Sunday, 23 August 2015

THE FIRST BATMAN MOVIE...



"Some days, you just can't get rid of a bomb!"
Having said that, I enjoyed the 1966 BATMAN
movie, although I didn't see it until about ten
years later, on TV.  Good for a chuckle!


13 comments:

Colin Jones said...

They got this film out really quickly as the TV show had only started in January '66. It just seems like an extended TV episode and I don't see the point of it but I agree it's a fun watch. Maybe the makers of the Batman TV show/film had it right all along and super-heroes should be played for laughs - a lot of these modern super-hero films are ridiculously serious considering we are talking about people running around in gaudy costumes.

Kid said...

I believe they'd wanted to make the movie first, but didn't (or couldn't) for some reason or other. The point of it, CJ, was to cash in on the Bat-fad that was sweeping the country - and the world. I think superhero movies should reflect the tone of the comics they're based on, and Batman was originally a serious character. In that way, I think they got it right with the first Michael Keaton Batman movie.

John Pitt said...

The thing is, when I went to see this on release, as a lad, it didn't seem daft at all!!
Quite exciting, in fact!!

Kid said...

I wasn't aware of the humour in the TV series at the time, JP. I thought it was all meant to be taken seriously.

TC said...

When I was eight, Batman seemed just as dramatic as Gunsmoke and Dragnet.

I suspect that even the producers realized that camp comedy and super heroes were a passing fad, so they rushed to make the movie and get it released as soon as possible. (That may also be why they couldn't postpone production until Julie Newmar was available.) Strike while the iron is hot.

Kid said...

Always the best time to strike, TC. As you say, no doubt the producers wanted to capitalize on the success of the TV show while it lasted, but I still seem to recall reading somewhere that they'd intended to do the movie first, but were delayed for some reason.

Phil said...

It wasn't too bad but got some reason they didn't use the batman theme music. I recall Lee Merriweather being gorgeous after all she was Miss America. I remember seeing it in the theater and Batman and Robin making a personal appearance during the movie. They stopped the movie, Adam and Burt ran in an said something I don't remember and they left. Apparently they did this all over during the premiere of the movie. I think that would be a good publicity move. Imagine you're watching the newest Terminator and Arnie makes a "surprise " appearance at select cinemas.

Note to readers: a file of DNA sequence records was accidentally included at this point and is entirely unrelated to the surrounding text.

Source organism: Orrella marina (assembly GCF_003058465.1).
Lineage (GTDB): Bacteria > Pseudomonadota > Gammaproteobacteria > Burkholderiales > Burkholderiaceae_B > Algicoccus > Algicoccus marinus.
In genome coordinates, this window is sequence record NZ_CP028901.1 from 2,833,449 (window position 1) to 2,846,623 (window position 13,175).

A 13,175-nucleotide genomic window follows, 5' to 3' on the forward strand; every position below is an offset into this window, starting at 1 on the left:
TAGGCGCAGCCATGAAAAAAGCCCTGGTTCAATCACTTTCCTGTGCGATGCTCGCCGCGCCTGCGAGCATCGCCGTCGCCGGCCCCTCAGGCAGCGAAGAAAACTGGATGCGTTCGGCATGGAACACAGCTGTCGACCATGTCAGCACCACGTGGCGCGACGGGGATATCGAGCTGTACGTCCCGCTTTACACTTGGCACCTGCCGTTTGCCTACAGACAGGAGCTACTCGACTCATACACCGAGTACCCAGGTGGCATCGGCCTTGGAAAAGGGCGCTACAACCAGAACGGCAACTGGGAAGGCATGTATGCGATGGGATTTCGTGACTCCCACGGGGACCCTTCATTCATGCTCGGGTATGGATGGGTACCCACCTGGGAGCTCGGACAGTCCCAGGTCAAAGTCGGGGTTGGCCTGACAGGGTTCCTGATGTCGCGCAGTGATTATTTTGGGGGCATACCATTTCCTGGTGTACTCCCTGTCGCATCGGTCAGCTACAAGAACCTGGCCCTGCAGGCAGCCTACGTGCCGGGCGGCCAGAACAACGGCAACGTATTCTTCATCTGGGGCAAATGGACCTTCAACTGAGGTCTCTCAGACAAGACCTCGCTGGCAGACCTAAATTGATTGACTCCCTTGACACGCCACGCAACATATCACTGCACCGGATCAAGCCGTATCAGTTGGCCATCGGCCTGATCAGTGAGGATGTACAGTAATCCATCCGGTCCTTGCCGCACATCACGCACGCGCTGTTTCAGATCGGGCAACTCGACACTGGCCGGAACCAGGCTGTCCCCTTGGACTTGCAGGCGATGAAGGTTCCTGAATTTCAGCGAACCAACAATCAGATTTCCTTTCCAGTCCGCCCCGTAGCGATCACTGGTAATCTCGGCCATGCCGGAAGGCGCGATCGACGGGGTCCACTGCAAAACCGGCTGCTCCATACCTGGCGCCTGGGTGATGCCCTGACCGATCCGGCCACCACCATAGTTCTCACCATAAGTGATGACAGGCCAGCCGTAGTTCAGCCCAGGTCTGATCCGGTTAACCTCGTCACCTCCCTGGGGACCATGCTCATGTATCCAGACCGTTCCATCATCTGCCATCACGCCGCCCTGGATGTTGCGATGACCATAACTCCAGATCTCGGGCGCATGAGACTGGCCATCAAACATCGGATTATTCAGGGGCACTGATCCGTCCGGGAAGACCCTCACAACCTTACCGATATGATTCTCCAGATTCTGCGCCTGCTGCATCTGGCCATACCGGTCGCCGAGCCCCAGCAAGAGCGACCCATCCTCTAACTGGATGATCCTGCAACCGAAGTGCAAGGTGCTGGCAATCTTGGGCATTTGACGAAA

Kid said...

Was it actually Adam & Burt, Phil, or just a couple of stand-ins in the costumes?

TC said...

According to Wikipedia, producer William Dozier wanted to do the movie first, but 20th-Century Fox insisted on testing the waters by doing the first season of the TV series first. Apparently, that was less expensive, because Fox could share the costs with the TV network.

Each version of Batman was a reflection of its time. When it began in 1939, it was what today would be called "grimdark." There was influence from pulp magazines (The Shadow, Phantom Detective) and movies (gangster movies, and maybe also horror films). Similarly, the sci-fi trend circa 1960 probably reflected the popularity of the "bug-eyed monster from outer space" movies at the time.

In 1966-67, the fad was action-adventure mixed with campy comedy. You can see it in the movie versions of Matt Helm, Modesty Blaise, Diabolik, and Barbarella, most of which were campier than their source material. The same with the made-for-TV movies/series pilots, I Love a Mystery and The Perils of Pauline.

Of course, the camp fad passed, and Batman returned to the grim Dark Knight image, which was reflected in the Michael Keaton movie.

Christopher Nevell said...

My children love this film. One of our most over played DVDs.

Kid said...

I understand that one of the reasons they decided to make the Batman show camp, TC, was because the BM serials from the 1940s cane over as camp to students who watched them (when they were shown back-to-back in movie theatres - or cinemas as I'd call 'em) in the '60s. Students apparently loved the serials, so the decision was taken to make the Batman TV show - and to camp it up.

******

I think if you've got this movie, Chris, then the TV show boxed set is rather redundant. Apart from to ogle Julie Newmar's @rse, that is.

Phil said...

Kid I like to think so it was NYC.

Kid said...

I'd like to think it was, too. So it was.

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